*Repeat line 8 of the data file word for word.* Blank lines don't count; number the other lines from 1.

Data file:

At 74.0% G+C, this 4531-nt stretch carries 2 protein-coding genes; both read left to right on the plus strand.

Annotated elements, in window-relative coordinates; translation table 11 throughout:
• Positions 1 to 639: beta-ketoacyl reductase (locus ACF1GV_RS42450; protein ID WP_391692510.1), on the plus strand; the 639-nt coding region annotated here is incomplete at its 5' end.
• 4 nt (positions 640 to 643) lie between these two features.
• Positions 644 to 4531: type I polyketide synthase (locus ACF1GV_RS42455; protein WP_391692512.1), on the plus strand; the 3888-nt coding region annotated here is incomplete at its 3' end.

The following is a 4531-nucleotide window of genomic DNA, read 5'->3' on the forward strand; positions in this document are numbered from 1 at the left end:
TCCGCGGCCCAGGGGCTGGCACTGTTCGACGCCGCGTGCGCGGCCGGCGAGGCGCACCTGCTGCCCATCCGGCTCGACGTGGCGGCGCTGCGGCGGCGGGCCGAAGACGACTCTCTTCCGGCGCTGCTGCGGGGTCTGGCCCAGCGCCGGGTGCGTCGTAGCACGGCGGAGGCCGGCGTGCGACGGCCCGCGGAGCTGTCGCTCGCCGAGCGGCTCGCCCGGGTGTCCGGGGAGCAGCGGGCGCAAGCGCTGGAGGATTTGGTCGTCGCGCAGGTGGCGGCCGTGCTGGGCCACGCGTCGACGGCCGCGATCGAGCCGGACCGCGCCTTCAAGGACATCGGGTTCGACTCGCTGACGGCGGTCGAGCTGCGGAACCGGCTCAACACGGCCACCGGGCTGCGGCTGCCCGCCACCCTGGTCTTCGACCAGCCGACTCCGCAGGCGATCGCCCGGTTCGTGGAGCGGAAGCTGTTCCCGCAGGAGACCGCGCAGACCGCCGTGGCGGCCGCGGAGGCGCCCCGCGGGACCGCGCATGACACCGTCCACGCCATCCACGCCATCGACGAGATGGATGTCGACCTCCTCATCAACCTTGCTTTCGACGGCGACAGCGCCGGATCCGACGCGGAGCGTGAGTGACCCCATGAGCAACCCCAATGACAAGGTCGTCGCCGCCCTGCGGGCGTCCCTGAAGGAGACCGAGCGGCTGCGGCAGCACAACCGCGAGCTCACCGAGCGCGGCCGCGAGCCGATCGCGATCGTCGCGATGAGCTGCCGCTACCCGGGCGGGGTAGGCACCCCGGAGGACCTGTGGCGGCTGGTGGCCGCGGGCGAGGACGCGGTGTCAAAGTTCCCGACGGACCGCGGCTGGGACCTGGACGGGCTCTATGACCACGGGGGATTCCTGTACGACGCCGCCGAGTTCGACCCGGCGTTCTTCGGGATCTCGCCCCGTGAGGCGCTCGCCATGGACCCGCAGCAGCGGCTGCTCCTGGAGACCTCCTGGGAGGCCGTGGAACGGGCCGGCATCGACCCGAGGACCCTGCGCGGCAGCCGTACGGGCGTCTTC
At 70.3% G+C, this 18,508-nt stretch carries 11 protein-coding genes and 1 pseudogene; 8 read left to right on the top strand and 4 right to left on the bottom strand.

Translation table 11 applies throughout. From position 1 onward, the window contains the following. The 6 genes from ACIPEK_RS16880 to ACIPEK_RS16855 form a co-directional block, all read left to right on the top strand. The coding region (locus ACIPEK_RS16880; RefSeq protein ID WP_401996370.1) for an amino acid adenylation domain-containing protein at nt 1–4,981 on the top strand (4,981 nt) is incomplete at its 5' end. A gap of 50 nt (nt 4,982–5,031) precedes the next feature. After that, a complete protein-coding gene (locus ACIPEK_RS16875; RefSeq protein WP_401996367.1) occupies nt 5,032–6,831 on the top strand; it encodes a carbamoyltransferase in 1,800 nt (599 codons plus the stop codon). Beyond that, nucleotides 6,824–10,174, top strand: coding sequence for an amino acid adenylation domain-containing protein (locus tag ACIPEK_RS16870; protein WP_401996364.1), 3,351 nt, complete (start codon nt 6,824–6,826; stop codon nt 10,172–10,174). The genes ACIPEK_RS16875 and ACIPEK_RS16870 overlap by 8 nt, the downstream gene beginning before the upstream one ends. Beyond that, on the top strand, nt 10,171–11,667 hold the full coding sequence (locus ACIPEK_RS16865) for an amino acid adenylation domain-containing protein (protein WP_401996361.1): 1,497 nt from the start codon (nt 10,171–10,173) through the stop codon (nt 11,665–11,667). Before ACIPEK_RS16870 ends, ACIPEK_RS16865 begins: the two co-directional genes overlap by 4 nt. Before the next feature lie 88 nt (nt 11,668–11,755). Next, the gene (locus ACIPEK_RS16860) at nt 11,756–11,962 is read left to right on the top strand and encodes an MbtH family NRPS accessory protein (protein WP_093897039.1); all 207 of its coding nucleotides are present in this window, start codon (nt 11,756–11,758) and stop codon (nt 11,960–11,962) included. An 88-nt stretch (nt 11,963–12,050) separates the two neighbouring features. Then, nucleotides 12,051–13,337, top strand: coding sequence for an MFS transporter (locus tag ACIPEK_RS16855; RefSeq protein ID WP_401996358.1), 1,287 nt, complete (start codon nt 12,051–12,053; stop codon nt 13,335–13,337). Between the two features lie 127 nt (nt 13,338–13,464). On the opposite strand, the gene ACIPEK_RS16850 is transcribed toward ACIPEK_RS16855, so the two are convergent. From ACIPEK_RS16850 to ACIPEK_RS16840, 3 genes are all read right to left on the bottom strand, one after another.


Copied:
At 70.3% G+C, this 18,508-nt stretch carries 11 protein-coding genes and 1 pseudogene; 8 read left to right on the top strand and 4 right to left on the bottom strand.